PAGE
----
Shane Collins’ mother, Rhonda Collins, used the soap this summer and didn’t get attacked by mosquitoes.
As the summer grew longer the business began to evolve.
“Each one of us took on our roles,” Shane Collins said. “I take care of the bookkeeping and shipping. Holley takes care of the labels and packaging.”
Mrs. Collins and her daughter went through four different packaging designs before they were satisfied.
“(Laura) had a very specific idea of what she wanted,” Mrs. Collins said. “Cost is a factor. We don’t want to pass the cost of packaging on to people. We want it to be very affordable for people.”
Shane Collins prints off the online orders and Laura makes a list of every scent that she needs and how many of each one she needs. The list goes on the refrigerator.
“We are really homebased,” said Holley Collins. “We are not high-tech at all.”
Shane Collins uses a large cutter to trim off pieces of a 24-pound block of soap base. Laura sets out oils and molds while her dad melts the soap base on induction cookers.
Laura is the soap maker. She adds a specific amount of fragrance oil or essential oil to the liquid.
“Usually one bar of soap has a half teaspoon of scent in it,” Laura said. “It depends on the scent. Rosewood is really strong so we don’t use that much in it. Honeysuckle or lavender takes more.”
Laura has made enough bars of soap that she has memorized measurements needed to make each scented bar.
“We usually go under the recommended amount with essential oils,” said Mrs. Collins. “We want it to be gentle enough for a baby. Anyone can use it.”
With the exception of the Happy Camper soap, Laura doesn’t mix oils.
“It might be overpowering to the soaps,” Laura said. “Sometimes you can add a little bit more of one scent and a little bit less of one scent and it will make it smell different. So if people order 12 bars of one scent you are going to have a mismatched batch.”
If Laura isn’t satisfied with the end product, she’ll melt it back down and start over.
“I’ve got to make sure the soap is good quality. No flaws,” she said. “We’re selling four ounces. If you aren’t giving them four ounces, you have a problem. Accidents do happen. You spill it sometimes and have to redo all of it, which is kind of annoying. You got to do what you got to do.”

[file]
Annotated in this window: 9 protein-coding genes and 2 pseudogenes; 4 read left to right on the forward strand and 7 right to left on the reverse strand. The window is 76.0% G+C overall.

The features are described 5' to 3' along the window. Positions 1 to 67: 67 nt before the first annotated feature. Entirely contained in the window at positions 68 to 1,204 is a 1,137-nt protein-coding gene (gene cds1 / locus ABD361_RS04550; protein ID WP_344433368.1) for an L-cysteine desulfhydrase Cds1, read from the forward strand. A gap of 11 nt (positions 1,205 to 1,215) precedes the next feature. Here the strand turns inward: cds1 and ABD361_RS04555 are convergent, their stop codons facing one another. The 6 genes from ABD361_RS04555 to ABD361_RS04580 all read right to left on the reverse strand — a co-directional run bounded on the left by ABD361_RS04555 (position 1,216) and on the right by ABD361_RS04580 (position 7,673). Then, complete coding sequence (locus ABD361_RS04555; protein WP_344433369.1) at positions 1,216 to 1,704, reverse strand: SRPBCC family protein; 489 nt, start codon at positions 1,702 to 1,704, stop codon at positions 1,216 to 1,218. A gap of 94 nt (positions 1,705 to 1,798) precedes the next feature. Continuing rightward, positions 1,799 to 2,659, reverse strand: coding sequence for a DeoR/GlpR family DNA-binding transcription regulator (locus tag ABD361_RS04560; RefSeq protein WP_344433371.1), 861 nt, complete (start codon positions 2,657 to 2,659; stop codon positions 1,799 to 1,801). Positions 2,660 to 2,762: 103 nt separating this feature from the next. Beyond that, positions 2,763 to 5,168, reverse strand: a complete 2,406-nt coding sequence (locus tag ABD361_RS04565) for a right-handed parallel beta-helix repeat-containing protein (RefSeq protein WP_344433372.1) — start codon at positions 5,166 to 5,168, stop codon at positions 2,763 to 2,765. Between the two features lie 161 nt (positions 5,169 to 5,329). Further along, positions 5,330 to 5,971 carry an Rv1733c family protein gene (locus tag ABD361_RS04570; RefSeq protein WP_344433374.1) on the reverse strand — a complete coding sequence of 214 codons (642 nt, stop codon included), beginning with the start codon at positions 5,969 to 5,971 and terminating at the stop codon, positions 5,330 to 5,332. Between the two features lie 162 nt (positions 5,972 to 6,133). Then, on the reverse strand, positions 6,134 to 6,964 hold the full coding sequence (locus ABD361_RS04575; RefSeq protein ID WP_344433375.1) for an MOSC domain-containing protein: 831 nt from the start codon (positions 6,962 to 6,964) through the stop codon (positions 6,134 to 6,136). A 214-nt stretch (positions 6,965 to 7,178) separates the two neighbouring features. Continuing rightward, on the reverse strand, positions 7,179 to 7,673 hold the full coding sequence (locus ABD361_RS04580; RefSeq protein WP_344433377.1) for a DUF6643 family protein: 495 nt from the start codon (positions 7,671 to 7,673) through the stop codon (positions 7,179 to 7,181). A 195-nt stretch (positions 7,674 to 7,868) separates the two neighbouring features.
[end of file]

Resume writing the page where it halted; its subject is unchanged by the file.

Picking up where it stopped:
Laura pours the mixture into the molds. After an hour or so of curing, Laura and her parents put the soaps into packages.
“If you get the soap out when it is soft, it will break,” Laura said.
Large online orders are usually received on Wednesdays and weekends. That’s when the family makes an assembly line and fulfills orders. As a top seller on eBay, Laura Farms Soap offers next-day shipping.
“We produce it and it’s in the mail the next day,” said Shane Collins. “We do all custom orders and don’t keep any in stock.”
Laura said sometimes not everyone wants to make soap at the same time.
“It’s difficult when you just finished a batch of 75 bars and he goes and checks his email and he has three more orders waiting,” said Holley Collins. “We pull together and we do it anyway.”
Shane Collins enjoys the time he spends with his family making soaps.
“Usually once we get into the groove of it, we enjoy it,” he said.
Since November, Laura Farms Soap has gone through four 24-pound blocks of soap base. Each block makes about 96 bars of soap.
The Collinses were busy four or five days a week during the Christmas season. “We’d have a table full of orders and rows and rows of molds laying on every counter in the kitchen,” said Holley Collins.
Laura said sugar cookie and gingerbread were the top sellers at Christmas.
“Everybody wants our Christmas scents that we have,” Laura said.
Some of the Christmas soaps remain popular all year, Holley Collins said.
In October, they began making lotions that were added to the Laura Farms Soap website in November.
“It’s a Shea butter, goat’s milk and honey lotion,” Laura said. “We add the scents to it. First, we have to get it warm to a consistency where we can pour it and then we add the scent. Put it in a bottle and chill it for a bit.”
Laura and her parents try out all of their products before selling them.
“There are little sample bars of 50 different soaps in my bathroom right now,” said Holley Collins.
Soaps and lotions are available in 29 scents — lemongrass, ocean rain, tea tree and chocolate fudge to name a few.
Naming scents and choosing new scents, Laura says, is her favorite part about her business. Next, she wants to add bath oils and lip balms.
“We’re putting her to the books to see what she can find out about it,” said Mrs. Collins.
Laura continues to come up with new product ideas.
“We want to add lots more to our business,” Laura said. “We don’t want to just keep it at lotions. We want to go big. We want to make a whole bunch of things.”
As a long-term goal, Laura said she wants to open a storefront.
“I kind of wanted to be a doctor, but now that I am thinking about it, I might want to stick with this and grow my business a little bit,” she said.
Earlier this week, Shane Collins finished submitting paperwork to begin selling soap at the Completely Kentucky store in Frankfort.
Shane Collins describes Laura Farms Soap as a wholesale business that does online retail.
“We’d like to become just a wholesale business and let somebody else retail it for us,” he said.
Holley Collins said she and her husband are proud of their inquisitive and creative daughter who thinks outside the box. Although Laura is only in the sixth grade at Jenkins Middle High School, Holley Collins is looking ahead and would like to put Laura through college with profits from the family soap-making business.